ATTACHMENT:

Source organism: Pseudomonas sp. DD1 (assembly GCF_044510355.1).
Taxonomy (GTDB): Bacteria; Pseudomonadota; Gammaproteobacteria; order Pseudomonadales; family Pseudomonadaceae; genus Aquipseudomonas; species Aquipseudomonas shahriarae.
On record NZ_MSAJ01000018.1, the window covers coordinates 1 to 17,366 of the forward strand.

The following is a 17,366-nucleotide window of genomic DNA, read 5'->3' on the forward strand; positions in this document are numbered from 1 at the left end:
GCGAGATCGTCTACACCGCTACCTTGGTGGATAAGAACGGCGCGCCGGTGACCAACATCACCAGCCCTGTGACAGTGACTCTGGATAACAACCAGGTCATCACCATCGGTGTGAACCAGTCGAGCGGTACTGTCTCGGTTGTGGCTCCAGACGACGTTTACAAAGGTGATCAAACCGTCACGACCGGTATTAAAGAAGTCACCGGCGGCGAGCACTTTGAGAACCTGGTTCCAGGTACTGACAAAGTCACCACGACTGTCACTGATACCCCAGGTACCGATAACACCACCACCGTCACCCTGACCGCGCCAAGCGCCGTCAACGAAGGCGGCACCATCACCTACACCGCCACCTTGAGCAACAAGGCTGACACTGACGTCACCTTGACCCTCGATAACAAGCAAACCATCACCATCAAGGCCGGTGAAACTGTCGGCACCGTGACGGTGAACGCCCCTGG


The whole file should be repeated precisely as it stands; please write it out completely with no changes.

Source organism: Pseudomonas sp. DD1 (assembly GCF_044510355.1).
Taxonomy (GTDB): Bacteria; Pseudomonadota; Gammaproteobacteria; order Pseudomonadales; family Pseudomonadaceae; genus Aquipseudomonas; species Aquipseudomonas shahriarae.
On record NZ_MSAJ01000018.1, the window covers coordinates 1 to 17,366 of the forward strand.

The following is a 17,366-nucleotide window of genomic DNA, read 5'->3' on the forward strand; positions in this document are numbered from 1 at the left end:
GCGAGATCGTCTACACCGCTACCTTGGTGGATAAGAACGGCGCGCCGGTGACCAACATCACCAGCCCTGTGACAGTGACTCTGGATAACAACCAGGTCATCACCATCGGTGTGAACCAGTCGAGCGGTACTGTCTCGGTTGTGGCTCCAGACGACGTTTACAAAGGTGATCAAACCGTCACGACCGGTATTAAAGAAGTCACCGGCGGCGAGCACTTTGAGAACCTGGTTCCAGGTACTGACAAAGTCACCACGACTGTCACTGATACCCCAGGTACCGATAACACCACCACCGTCACCCTGACCGCGCCAAGCGCCGTCAACGAAGGCGGCACCATCACCTACACCGCCACCTTGAGCAACAAGGCTGACACTGACGTCACCTTGACCCTCGATAACAAGCAAACCATCACCATCAAGGCCGGTGAAACTGTCGGCACCGTGACGGTGAACGCCCCTGG